Downy Found

(Burrowing Owl Update Below)

Downy Woodpecker male (Dryobates pubescens)

This bird comes to our suet feeder regularly. I’d not seen it in Chavez Park until now. There it was around noon in the Native Plant Area, on that odd-shaped leftover of a dead tree near the Toyon and the Monterey Pines on the south side. The red bar on its head marks it as a male.

The bird was probing the old wood on this snag for bugs. It’s primarily an insect eater. Researchers have found that upwards of three quarters of its diet is insect protein, the remainder berries, seeds, and similar vegetarian fare. The bird was not excavating a nest cavity and it wasn’t drumming to find a mate. This wouldn’t be the season for that.

They do nest all over the United States from east to west, but they’re not as dense in the west as east of the Rockies. Males and females tend to have different foraging preferences and to lead separate lives except during the breeding months, when they form pairs and team up to tend to the chicks. The male tends to do more of the egg-sitting and then feeding the hatchlings than the female. When the little ones can fly, the pair gradually dissolves. Whether the same birds get together next breeding season isn’t well known.

I hope to see this bird more often. I’ve scanned the site almost daily and haven’t seen it again.

Burrowing Owl Update

The Burrowing Owl continues to shuttle between its two chosen perches. On Tuesday the 15th it was on Perch B, the spot below the big fennel bush where you can see the top of its head from the paved perimeter trail if you know where to look. On Wednesday it was on Perch A, the spot next to a dried California Poppy bush where you can only see it from the Open Circle Viewpoint with a long lens. Today, Thursday, it was back on Perch B, much to the delight of a dozen early park visitors. When I first had it in the lens it seemed rather sleepy, with its eyes half shut and its head swiveling slowly. Then — while my video was off — a passing crow dive-bombed the owl, and the owl scrambled for cover. The crow moved on. Five minutes later the owl resurfaced and took up its spot again.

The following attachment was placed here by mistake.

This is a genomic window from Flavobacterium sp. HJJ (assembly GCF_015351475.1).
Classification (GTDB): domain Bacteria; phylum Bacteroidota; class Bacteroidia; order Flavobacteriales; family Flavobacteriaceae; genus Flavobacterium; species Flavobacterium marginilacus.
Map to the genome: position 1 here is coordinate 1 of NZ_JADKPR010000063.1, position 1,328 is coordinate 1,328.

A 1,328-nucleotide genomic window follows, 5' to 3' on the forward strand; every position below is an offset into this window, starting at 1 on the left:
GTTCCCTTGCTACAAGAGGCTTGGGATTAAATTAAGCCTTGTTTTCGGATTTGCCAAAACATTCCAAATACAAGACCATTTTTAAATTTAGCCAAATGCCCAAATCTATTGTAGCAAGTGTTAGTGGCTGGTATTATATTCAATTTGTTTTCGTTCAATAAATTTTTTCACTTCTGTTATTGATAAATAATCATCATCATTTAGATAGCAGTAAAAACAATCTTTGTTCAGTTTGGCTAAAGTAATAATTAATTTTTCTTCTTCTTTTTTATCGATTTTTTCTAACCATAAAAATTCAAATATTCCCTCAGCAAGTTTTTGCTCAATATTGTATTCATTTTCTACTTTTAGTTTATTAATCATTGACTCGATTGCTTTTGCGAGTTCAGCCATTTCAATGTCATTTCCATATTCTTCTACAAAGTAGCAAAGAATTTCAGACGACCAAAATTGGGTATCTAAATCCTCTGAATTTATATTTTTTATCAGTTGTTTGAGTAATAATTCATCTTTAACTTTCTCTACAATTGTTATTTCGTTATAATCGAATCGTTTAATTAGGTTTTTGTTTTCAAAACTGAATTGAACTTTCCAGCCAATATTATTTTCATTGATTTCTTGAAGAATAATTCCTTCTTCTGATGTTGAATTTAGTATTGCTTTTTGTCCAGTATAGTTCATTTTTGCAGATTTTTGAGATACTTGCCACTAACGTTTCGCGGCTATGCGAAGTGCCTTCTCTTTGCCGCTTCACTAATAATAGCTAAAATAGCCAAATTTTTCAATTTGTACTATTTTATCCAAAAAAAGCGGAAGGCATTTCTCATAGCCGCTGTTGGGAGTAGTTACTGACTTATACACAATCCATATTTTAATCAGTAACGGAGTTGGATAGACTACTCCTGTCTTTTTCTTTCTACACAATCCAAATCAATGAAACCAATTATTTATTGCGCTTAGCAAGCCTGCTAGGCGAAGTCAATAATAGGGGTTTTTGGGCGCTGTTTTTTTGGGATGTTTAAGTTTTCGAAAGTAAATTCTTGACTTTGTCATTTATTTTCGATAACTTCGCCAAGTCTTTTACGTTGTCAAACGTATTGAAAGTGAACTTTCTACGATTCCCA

I’ve filmed a previous encounter between a Burrowing Owl and American Crows; see “Owl Defies Crows” Jan 15 2020. The owl there convinced the crows to back off and stop bothering it. Since that time I’ve not seen crows attacking an owl until just this morning. This crow was flying south along with another crow and, seeing the owl, dive-bombed like a trigger reaction, and then kept on flying and didn’t come back. Crows frequently mob and harass bigger raptors like Red-tailed Hawks and White-tailed Kites. I haven’t seen that pattern with the Burrowing Owls. My guess (and my hope) is that this incident was an isolated case.

Burrowing Owl (Athene cunicularia) Nov 17 2022

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